Former Goldman board member convicted of insider trading
NEW YORK (Legal Newsline) - Rajat Gupta, a former board member of Goldman Sachs, was convicted on four counts of insider trading Friday in federal court in Manhattan.
He had led an international consulting firm and was a member of the boards of directors of some of the most prestigious institutions in the United States.
Gupta, 63 of Westport, Conn., was a member of the boards of directors of Goldman Sachs Group, Inc., Procter& Gamble Company, Harvard Business School, Northwestern's Kellogg School of Management, MIT Sloan School of Management and the Lauder Institute at Wharton.
He was also affiliated with American Airlines and the Gates Foundation. He served on the board of trustees of the University of Chicago. He was also the chairman of the International Chamber of Commerce.
U.S. Attorney Preet Bharara stated: "Rajat Gupta once stood at the apex of the international business community. Today, he stands convicted of securities fraud. He achieved remarkable success and stature, but he threw it all away. Having fallen from respected insider to convicted inside trader, Mr. Gupta has now exchanged the lofty board room for the prospect of a lowly jail cell. Violating clear and sacrosanct duties of confidentiality, Mr. Gupta illegally provided a virtual open line into the board room for his benefactor and business partner, Raj Rajaratnam.
"Almost two years ago, we said that insider trading is rampant, and today's conviction puts that claim into stark relief. It bears repeating that, in coordination with our extraordinary partners at the FBI, we will continue to pursue those who violate the securities laws, regardless of status, wealth, or influence."
According to the Department of Justice, Gupta and Raj Rajaratnam - founder of the Galleon hedge fund who was convicted of insider trading and sentenced to prison for 11 years in 2011 - maintained a close personal and business relationship. Among other things, Gupta described Rajaratnam as a close friend.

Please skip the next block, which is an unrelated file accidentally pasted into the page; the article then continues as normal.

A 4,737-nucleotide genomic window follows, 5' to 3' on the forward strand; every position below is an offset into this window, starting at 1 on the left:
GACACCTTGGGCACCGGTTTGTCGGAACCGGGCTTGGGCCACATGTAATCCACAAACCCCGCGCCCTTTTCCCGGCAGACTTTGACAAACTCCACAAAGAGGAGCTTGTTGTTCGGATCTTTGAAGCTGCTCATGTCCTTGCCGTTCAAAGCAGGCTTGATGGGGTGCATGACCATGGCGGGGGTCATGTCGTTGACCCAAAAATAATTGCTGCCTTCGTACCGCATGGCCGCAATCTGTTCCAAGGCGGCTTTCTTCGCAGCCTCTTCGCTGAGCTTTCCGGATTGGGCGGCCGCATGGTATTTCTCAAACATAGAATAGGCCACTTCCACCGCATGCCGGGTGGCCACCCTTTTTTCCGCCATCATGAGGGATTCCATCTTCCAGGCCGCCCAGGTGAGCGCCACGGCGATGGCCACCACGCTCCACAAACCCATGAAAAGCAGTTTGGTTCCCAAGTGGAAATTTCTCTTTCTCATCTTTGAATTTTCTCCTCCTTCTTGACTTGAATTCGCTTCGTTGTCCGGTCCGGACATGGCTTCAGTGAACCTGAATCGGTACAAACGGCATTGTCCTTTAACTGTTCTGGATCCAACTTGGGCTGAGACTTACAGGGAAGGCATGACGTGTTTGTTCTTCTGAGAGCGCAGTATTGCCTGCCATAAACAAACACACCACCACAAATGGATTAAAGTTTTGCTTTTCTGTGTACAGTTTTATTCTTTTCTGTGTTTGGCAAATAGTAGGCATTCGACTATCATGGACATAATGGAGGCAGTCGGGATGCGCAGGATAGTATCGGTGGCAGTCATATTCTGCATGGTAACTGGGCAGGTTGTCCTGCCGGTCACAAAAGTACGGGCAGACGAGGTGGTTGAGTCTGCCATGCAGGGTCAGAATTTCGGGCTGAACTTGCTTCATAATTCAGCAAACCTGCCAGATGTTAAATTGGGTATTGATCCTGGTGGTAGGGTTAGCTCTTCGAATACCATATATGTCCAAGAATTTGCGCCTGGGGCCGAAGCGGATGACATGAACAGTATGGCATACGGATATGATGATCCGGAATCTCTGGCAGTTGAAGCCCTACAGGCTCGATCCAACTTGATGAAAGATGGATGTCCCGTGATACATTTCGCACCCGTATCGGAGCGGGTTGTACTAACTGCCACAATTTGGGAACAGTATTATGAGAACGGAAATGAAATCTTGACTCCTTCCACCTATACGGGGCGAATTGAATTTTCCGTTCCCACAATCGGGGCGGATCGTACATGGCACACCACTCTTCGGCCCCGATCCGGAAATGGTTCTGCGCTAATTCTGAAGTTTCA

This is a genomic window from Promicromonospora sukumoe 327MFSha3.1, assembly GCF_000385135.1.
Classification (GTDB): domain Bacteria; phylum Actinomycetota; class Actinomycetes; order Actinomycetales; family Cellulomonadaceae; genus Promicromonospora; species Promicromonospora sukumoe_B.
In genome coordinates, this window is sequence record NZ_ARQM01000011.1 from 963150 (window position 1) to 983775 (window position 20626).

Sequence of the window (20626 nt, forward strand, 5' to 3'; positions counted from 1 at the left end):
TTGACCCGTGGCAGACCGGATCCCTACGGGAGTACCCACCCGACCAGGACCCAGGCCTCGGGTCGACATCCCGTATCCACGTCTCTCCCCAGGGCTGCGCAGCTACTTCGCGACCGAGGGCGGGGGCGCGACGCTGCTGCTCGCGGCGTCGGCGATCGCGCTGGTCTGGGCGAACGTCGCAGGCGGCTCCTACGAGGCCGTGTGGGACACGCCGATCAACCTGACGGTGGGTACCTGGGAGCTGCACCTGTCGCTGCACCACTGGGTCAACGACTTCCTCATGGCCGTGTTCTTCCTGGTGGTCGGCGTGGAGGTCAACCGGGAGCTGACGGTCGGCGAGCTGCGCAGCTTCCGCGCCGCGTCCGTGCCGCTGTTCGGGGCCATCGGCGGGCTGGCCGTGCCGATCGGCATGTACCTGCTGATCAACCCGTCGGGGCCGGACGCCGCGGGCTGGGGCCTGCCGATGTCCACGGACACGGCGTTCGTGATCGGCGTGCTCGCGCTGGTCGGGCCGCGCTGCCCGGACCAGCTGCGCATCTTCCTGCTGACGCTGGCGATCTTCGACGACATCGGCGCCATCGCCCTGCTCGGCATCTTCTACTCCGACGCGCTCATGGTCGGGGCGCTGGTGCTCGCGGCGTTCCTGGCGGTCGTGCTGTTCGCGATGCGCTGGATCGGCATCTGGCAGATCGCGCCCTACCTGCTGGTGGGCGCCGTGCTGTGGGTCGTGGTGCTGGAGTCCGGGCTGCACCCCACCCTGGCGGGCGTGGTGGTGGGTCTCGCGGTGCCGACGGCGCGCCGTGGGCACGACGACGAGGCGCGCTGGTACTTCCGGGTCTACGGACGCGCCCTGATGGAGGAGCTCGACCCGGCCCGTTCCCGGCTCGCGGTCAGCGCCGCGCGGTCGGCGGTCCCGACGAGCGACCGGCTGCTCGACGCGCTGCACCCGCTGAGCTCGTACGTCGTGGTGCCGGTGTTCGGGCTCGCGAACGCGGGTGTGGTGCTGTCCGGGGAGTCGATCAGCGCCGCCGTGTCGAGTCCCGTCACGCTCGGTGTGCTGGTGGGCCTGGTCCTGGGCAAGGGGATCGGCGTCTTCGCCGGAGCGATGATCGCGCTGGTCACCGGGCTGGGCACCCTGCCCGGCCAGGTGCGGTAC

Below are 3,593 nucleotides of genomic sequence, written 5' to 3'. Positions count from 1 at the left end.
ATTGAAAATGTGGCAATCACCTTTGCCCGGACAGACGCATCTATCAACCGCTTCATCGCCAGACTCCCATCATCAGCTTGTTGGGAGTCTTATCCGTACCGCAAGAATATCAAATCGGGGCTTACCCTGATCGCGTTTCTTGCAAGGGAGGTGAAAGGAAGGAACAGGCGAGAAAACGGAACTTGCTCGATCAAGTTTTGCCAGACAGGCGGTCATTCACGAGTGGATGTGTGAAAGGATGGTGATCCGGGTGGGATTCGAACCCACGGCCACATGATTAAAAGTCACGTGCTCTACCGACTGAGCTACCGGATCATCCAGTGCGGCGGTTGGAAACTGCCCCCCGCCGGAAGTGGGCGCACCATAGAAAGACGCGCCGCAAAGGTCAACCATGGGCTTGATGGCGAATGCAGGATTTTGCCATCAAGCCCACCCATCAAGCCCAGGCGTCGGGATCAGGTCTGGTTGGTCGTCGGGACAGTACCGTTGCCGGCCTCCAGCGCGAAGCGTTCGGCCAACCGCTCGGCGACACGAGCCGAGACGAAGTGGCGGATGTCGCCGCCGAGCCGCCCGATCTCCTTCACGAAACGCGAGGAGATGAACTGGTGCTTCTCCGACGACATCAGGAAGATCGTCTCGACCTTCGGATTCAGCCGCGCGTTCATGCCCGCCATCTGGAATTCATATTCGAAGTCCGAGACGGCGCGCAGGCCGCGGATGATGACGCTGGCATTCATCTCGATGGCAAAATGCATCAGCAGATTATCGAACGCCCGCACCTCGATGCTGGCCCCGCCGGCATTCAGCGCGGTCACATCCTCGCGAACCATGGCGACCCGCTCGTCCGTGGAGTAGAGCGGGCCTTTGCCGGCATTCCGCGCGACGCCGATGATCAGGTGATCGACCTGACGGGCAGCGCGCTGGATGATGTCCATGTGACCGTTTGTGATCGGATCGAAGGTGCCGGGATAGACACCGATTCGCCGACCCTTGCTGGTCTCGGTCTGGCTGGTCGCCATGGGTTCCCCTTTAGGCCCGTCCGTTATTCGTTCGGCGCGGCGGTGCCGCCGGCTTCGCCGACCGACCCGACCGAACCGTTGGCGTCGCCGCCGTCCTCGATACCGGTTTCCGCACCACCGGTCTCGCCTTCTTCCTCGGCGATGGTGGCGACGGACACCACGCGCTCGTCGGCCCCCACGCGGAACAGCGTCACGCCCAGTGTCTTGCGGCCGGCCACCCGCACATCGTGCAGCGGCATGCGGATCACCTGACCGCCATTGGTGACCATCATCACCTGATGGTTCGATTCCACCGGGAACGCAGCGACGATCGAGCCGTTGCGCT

Gupta invested his money in Galleon funds while he served as chairman of the international consulting firm; Gupta co-owned a fund with Rajaratnam, which invested its money in Galleon; He served as chairman of a $1.5 billion private equity firm called NSR in which Rajaratnam invested approximately $50 million and served on the investment committee; and Gupta was given the position of chairman of Galleon International in 2008, and expected to receive 15 percent of that fund's performance fees.
Gupta allegedly repeatedly disclosed material, nonpublic information (i.e. insider information) to Rajaratnam that he learned as a Goldman Sachs board member from 2007 through January 2009. Rajaratnam, in turn, allegedly used the illegally obtained information to execute trades with Goldman Sachs. He also allegedly shared the illegally obtained information with others at Galleon, thereby earning illegal profits, and illegally avoiding losses, of millions of dollars.
Gupta could receive a maximum sentence of five years in prison and a maximum fine of the greater of $250,000 or twice the gross gain or loss from the offense. He could also receive a maximum sentence of 20 years in prison and a fine of $5 million for of the securities fraud counts. He will be sentenced on Oct. 18.
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